The Big Story this past week was the Golden Globes awards.
The Golden Globes, sponsored by the Hollywood Foreign Press Association and broadcast by NBC, drew 21 million viewers for the three-hour ceremony, preceded by a one-hour Red Carpet gush-fest hosted by "Today" show personalities. There wasn't one TV or film personality the hosts didn't fawn over.
Tamron Hall several times excitedly told the viewers that last year she watched the Golden Globes on TV, and now was so thrilled to be on the Red Carpet to interview fellow celebrities.
Hosts praised the gowns of the women; the women returned the compliments to Hall and Savannah Guthrie.
No one said
anything about the spiffy tuxes that Matt Lauer or Carson Daly wore. However,
more than just a few viewers noted that Lauer began the telecast watching
celebrities through a pair of sunglasses. Lauer, who long ago transitioned from
journalist to $25 million a year celebrity, justified the Jack Nicholson look
by saying the sun was in his eyes. It's possible the director, producers,
lighting technicians, and camera operators couldn't figure out how to position
Lauer and the pulchritudinous multitude without having the sun affect them.
It's also possible that someone from the Honey Boo Boo family will become a five-time
To make sure the viewers knew the Golden Globes were not the staid Oscars, the hosts and some of the celebrities referred to the amount of drinking before, during, and after the presentations. There is, apparently, a correlation that the Golden Globes are a looser, much more fun ceremony because the stars can sit at dinner tables and shine all night long. Some of the TV and Golden Globes staff, and probably some of the stars, may have even chosen to get a Colorado high before the ceremony. Cate Blanchett, who won a Golden Globe for "Best Actress in a Drama," navigated to the stage and declared, to no one's surprise, " I had a few vodkas under my belt." By the time Jacqueline Bisset got to the stage to accept her award, the orchestra had already begun to play the "Your time is up" music. Emma Thompson, seeming to bond with college sorority girls, came onto the stage with her shoes in her right hand and a martini in her left hand. She was there to present the Golden Globe for Best Screenplay, proving that actors will always upstage writers.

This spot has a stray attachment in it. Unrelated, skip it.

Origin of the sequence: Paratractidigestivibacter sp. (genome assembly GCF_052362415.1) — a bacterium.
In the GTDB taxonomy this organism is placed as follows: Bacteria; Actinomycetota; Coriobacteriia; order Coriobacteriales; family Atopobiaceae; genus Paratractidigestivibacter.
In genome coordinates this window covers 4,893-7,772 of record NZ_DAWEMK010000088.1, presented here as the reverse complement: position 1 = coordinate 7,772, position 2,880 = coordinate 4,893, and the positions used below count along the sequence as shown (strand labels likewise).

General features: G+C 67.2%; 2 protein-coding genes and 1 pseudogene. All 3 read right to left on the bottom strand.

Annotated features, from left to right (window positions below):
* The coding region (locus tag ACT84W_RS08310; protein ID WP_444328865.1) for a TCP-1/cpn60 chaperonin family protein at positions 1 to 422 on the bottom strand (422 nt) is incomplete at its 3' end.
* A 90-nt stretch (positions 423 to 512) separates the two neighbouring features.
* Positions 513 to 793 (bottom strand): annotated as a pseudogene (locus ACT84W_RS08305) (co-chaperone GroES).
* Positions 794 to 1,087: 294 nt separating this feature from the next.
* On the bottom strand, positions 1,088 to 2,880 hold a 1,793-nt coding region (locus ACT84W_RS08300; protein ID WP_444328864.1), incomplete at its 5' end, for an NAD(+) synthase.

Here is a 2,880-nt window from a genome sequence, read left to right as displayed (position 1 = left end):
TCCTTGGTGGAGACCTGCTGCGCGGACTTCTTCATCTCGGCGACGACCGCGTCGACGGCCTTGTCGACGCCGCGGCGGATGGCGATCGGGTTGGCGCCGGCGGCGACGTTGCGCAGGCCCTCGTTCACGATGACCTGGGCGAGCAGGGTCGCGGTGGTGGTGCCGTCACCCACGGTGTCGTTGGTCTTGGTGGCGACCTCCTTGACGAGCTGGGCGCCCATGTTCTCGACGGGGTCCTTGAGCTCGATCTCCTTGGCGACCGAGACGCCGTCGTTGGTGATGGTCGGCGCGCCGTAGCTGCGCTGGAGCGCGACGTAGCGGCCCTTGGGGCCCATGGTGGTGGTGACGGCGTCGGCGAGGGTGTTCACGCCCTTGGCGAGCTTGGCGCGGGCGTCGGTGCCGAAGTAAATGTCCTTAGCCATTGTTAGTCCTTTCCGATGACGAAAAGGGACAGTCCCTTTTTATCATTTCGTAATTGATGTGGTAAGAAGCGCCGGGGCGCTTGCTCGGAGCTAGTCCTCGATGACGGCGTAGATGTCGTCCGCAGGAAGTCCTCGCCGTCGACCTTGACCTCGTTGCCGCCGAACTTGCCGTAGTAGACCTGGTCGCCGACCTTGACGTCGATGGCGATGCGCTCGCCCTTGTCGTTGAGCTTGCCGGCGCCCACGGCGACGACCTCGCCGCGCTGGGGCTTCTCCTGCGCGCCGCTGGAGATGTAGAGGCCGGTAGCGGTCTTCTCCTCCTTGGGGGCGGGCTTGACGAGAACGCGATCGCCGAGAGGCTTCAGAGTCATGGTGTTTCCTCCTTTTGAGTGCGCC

Boozers Hoda Kotb and Kathie Lee Gifford stayed in New York, preparing whatever wine or other liquor they would feature in their one-hour "Today" show gab-fest the next day.
The day after the Golden Globe awards, newspapers ran innumerable color pictures of actresses, making sure to identify whose designer gown they were wearing. There is nothing wrong with that. The people in the TV and film industry, whether star or gopher, work hard and are every bit as professional as any doctor, lawyer, or cosmetologist. However, there are questions about the professionalism of the news media.
During the week of the Golden Globes, there actually was some hard news. Forty-five homes were evacuated in New Brunswick after a 122-car Canadian National train derailed. Seventeen of those cars, carrying propane and crude oil from North Dakota, burned. Only because the wind was blowing away from a populated area was a major disaster averted. It was the sixth major derailment since July of trains carrying the toxic and highly flammable crude oil from the Bakken Shale of North Dakota.
In West Virginia, Freedom Industries spilled almost 8,000 gallons of the chemical Crude MCHM into the Elk River near Charleston. That spill caused more than 1,000 residents to go to emergency rooms for a variety of ailments, including rashes and breathing problems. The 300,000 residents who were affected had to rely upon bottled water for at least a week. The contaminated water, which traveled down the Ohio River, was too toxic even to be boiled, cooled, and then used.
In Chicago, four persons were murdered this past week. In Baltimore, there were 16 murders in the first two weeks of the year. Across the country, more than 200 Americans were murdered last week.
There are several ways to determine news media priorities. You can count column inches or air time; the Globes easily won in that category. You can check placement of a story, whether on a page or in the TV line-up. Chalk another win to the Globes. But there's also another way to determine what the media think are important. The Hollywood Foreign Press Association handed out more than 1,200 press credentials. This would be probably at least 10 times more media personnel than those who covered the train derailment, the chemical pollution, and America's preoccupation with guns.
More than 4,000 media credentials were issued in 2005 to the press to cover the celebrity trial of Michael Jackson in ocean-beautiful Santa Barbara, Calif. The International Olympic Committee is issuing 2,800 press credentials for the Sochi winter Olympics; about 6,000 press credentials were issued for the 2012 London summer Olympics.
It's just a reality of the entertainment-driven news media that thinks it's being relevant by splashing soft puff and entertainment news all over its good-for-one-week porous sheets of newsprint or the air time it leases from the FCC.
[Dr. Brasch's latest book is Fracking Pennsylvania , an in-depth investigation of the environmental, health, and economic effects of horizontal fracturing to capture natural gas. The book also includes extensive analysis of the collusion between corporate interests and politicians.]